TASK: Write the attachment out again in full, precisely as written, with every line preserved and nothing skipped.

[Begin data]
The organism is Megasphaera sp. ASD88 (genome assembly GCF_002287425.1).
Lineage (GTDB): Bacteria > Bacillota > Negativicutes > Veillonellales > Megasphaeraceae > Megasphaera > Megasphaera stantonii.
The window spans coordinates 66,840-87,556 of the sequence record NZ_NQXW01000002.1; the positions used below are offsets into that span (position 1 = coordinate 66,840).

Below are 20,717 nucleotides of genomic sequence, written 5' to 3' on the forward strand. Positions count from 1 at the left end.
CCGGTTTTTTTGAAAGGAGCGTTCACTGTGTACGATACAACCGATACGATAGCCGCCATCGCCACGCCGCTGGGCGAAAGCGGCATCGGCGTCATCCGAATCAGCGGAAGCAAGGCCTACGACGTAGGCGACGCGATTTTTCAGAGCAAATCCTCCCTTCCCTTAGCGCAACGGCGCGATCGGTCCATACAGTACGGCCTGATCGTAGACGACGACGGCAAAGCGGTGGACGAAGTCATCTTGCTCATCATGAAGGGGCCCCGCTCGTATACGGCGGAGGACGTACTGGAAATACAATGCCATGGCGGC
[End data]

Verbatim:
The organism is Megasphaera sp. ASD88 (genome assembly GCF_002287425.1).
Lineage (GTDB): Bacteria > Bacillota > Negativicutes > Veillonellales > Megasphaeraceae > Megasphaera > Megasphaera stantonii.
The window spans coordinates 66,840-87,556 of the sequence record NZ_NQXW01000002.1; the positions used below are offsets into that span (position 1 = coordinate 66,840).

Below are 20,717 nucleotides of genomic sequence, written 5' to 3' on the forward strand. Positions count from 1 at the left end.
CCGGTTTTTTTGAAAGGAGCGTTCACTGTGTACGATACAACCGATACGATAGCCGCCATCGCCACGCCGCTGGGCGAAAGCGGCATCGGCGTCATCCGAATCAGCGGAAGCAAGGCCTACGACGTAGGCGACGCGATTTTTCAGAGCAAATCCTCCCTTCCCTTAGCGCAACGGCGCGATCGGTCCATACAGTACGGCCTGATCGTAGACGACGACGGCAAAGCGGTGGACGAAGTCATCTTGCTCATCATGAAGGGGCCCCGCTCGTATACGGCGGAGGACGTACTGGAAATACAATGCCATGGCGGC